GALLOWAY TOWNSHIP — Stockton faculty members Wednesday began the process of authorizing a strike if statewide contract negotiations continue to stall.
The voting began as union members held a rally before the larger-than-life replica of the Declaration of Independence at the main campus as part of a day of action organized by the 11 unions of the Council of New Jersey State College Locals, a subsidiary of the American Federation of Teachers, to call for a “fair contract now.”
“What we’re fighting about is the soul of the university,” said Stockton’s Local 2275 President Rodger Jackson.
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The union contract that covers 10,000 faculty, adjuncts and professionals across nine state colleges, including Stockton, expired in June, and Stockton Federation of Teachers Local 2275 leaders said negotiations have hit a roadblock with the state.
A spokeswoman from the Governor’s Office declined to comment on the contract or the pre-strike actions.
Locals at Ramapo College and William Paterson University have already approved strike authorizations. Tim Haresign, a Stockton faculty member and the state union president, said the other unions at Rowan, Montclair State, Kean, New Jersey City and Thomas Edison universities and The College of New Jersey are also planning to take votes on strike authorizations.
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Jackson said the strike authorization, if approved, gives negotiators the ability to call for a strike.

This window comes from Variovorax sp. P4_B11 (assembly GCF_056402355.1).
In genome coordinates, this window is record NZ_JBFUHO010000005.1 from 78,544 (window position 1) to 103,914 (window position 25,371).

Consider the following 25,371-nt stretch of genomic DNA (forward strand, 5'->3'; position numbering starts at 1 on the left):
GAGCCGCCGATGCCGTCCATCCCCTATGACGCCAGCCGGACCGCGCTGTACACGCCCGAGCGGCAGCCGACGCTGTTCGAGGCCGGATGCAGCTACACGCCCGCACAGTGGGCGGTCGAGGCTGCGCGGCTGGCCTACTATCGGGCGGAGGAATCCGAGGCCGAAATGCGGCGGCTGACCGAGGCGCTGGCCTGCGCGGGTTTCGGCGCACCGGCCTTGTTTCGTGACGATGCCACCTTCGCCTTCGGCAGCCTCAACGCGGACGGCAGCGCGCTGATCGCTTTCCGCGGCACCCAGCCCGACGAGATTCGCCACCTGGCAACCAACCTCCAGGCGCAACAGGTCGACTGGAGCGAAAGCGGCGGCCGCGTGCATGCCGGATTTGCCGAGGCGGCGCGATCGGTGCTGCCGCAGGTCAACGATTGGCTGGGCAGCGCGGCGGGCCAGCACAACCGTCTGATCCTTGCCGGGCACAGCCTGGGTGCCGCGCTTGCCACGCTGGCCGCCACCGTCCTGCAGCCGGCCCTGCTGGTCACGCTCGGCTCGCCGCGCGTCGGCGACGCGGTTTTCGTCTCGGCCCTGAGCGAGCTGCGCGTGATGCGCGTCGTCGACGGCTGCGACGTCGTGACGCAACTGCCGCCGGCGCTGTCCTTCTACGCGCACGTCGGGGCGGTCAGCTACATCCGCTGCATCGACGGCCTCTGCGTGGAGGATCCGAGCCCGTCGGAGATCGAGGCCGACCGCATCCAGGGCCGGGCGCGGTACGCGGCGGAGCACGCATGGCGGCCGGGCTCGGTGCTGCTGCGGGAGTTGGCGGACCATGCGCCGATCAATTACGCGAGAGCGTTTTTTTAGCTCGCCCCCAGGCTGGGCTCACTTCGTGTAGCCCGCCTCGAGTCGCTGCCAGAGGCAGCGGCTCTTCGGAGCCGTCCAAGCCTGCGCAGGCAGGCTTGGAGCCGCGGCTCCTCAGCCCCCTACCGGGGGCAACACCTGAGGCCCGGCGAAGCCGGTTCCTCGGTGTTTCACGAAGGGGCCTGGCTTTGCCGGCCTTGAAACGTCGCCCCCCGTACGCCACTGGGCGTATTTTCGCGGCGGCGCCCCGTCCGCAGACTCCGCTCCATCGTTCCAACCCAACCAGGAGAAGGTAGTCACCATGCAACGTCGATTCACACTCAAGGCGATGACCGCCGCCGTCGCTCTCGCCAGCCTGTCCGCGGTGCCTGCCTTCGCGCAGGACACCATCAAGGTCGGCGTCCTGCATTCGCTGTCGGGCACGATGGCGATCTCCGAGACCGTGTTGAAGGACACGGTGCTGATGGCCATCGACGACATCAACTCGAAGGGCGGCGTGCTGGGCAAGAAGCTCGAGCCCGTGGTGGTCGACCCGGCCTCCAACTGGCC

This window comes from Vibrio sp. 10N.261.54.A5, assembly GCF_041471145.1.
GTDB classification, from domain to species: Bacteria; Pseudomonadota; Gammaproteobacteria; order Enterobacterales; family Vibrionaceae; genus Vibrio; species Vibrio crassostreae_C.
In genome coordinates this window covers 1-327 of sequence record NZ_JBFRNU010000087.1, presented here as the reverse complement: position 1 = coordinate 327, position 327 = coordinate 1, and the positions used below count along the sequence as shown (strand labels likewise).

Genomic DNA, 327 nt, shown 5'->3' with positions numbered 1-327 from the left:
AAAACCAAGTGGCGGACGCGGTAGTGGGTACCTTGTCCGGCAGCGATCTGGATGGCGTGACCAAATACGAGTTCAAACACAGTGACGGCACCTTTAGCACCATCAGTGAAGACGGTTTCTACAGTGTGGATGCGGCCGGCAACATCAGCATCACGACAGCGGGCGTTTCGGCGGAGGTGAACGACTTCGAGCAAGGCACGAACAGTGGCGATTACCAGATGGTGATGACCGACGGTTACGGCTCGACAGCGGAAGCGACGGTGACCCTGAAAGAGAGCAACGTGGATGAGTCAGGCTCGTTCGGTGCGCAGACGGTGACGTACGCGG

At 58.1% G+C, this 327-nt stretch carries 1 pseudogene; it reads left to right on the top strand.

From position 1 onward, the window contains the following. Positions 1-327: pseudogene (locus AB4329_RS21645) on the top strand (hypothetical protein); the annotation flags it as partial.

“If they find themselves pushed to the edge, this will be a card they can lay down on the table,” Jackson said.
Local 2275 members Elizabeth Elmore, Frank Cerreto and Joe Rubenstein were the first to cast their votes Wednesday in the plaza. The three professors were also working for the college in 1979, the last time the union went on strike.
“I’m simultaneously sad and honored to be casting this vote,” said Cerreto, who was hired in 1976.
Rubenstein, a professor since 1972, added, “Everything we have today: academic freedom, decent wages, we owe to the union.”
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Jackson said the vote and the rallies around the campus that have been ongoing is the union’s way of expressing to management the level of frustration the faculty members have been experiencing.
“And that we will not endure another dragging out of the process as we did the last time,” Jackson said, referring to the last four-year contract that was only settled two years ago — two years after it expired.
“So in other words, we’re only two years out form the last fiasco,” said Jackson. “Almost immediately, we’re back at the table.”
Haresign said the current contract negotiations have been going on since last March.
“It’s been moving slowly,” he said. “As we’ve resolved more and more issues, it’s becoming more and more clear that we’re stuck.”
The crux of the issues are twofold and deal with two different contracts. First, the union wants to see a limit on the number of non-tenure-track positions at each college, and add protections for those employees. Second, the state wants to pay adjunct faculty members a lower rate than full-time faculty members to teach classes, Haresign said.
“The full-time faculty find that very unfair,” he said. “And the adjuncts find it insulting.”
Elmore, also a professor at Stockton since 1972, said casting the first vote felt “awesome.”
“What’s happening here at Stockton is really symptomatic of what’s going on in the entire country,” she said. “It’s the adjunct faculty who are really losing in the battle.”
Haresign said that technically, the union members are barred by law from striking, but that was also the case in 1979 when the last strike occurred.
“Sometimes you have to decide whether you have to follow the rules or do what’s right,” he said.